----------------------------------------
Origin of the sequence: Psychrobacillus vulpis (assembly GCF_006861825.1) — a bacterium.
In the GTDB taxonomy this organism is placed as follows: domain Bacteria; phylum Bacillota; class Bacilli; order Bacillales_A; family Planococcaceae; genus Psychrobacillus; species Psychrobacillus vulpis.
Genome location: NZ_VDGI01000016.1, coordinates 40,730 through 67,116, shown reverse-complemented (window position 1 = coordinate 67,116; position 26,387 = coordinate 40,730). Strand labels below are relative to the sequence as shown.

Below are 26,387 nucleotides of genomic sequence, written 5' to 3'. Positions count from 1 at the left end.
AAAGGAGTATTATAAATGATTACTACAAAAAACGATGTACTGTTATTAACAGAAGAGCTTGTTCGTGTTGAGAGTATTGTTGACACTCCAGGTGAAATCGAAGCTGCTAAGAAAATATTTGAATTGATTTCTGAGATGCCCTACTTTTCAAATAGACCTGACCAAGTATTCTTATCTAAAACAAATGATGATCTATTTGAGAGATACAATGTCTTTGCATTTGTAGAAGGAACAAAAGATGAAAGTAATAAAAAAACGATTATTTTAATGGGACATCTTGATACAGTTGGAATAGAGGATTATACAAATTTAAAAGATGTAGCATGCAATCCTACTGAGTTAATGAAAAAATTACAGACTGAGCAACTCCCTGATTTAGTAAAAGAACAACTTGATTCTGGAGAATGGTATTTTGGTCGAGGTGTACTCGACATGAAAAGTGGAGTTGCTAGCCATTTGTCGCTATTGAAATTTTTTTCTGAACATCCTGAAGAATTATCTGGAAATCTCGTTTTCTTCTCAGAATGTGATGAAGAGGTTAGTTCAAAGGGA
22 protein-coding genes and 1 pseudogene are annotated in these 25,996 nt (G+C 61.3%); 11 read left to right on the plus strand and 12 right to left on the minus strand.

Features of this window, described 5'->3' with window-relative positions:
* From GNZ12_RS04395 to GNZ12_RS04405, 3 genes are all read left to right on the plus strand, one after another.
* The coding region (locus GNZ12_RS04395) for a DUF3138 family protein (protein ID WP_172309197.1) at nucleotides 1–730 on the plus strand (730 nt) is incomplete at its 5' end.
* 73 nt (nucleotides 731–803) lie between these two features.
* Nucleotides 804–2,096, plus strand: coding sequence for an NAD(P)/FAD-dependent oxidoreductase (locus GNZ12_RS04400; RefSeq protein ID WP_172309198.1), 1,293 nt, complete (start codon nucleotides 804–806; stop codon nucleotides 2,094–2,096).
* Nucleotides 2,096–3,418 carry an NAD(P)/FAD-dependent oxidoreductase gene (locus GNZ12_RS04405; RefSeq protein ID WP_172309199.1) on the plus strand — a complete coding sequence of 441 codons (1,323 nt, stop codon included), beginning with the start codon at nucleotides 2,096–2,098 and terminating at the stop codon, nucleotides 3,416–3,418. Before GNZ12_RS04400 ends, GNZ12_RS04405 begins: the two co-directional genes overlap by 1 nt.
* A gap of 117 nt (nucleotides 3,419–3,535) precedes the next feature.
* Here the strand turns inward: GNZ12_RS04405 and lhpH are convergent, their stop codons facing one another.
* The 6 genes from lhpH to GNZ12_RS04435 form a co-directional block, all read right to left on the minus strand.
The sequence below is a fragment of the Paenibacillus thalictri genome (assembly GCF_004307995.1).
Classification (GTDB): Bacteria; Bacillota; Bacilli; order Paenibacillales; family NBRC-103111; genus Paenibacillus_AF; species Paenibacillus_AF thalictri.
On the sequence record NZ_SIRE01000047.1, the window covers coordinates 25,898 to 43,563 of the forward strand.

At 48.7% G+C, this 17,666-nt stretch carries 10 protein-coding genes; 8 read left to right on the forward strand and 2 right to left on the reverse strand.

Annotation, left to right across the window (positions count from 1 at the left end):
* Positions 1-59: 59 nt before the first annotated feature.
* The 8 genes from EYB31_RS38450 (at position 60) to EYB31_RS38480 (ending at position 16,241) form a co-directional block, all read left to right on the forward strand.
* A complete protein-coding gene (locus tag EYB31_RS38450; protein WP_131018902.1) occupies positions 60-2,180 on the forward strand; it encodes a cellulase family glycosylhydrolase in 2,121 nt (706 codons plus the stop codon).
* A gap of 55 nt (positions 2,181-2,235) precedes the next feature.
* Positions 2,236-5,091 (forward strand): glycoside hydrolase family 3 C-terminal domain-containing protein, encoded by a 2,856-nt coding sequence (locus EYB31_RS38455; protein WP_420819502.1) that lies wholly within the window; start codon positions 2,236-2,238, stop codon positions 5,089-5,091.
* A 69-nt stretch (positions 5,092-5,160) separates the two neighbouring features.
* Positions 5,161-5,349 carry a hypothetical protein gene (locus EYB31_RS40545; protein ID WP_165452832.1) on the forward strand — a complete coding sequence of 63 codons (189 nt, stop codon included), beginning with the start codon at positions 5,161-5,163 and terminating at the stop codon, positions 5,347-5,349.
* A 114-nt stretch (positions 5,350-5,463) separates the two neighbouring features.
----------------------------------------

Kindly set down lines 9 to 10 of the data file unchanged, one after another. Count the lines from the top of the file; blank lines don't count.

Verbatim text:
* The coding region (locus GNZ12_RS04395) for a DUF3138 family protein (protein ID WP_172309197.1) at nucleotides 1–730 on the plus strand (730 nt) is incomplete at its 5' end.
* 73 nt (nucleotides 731–803) lie between these two features.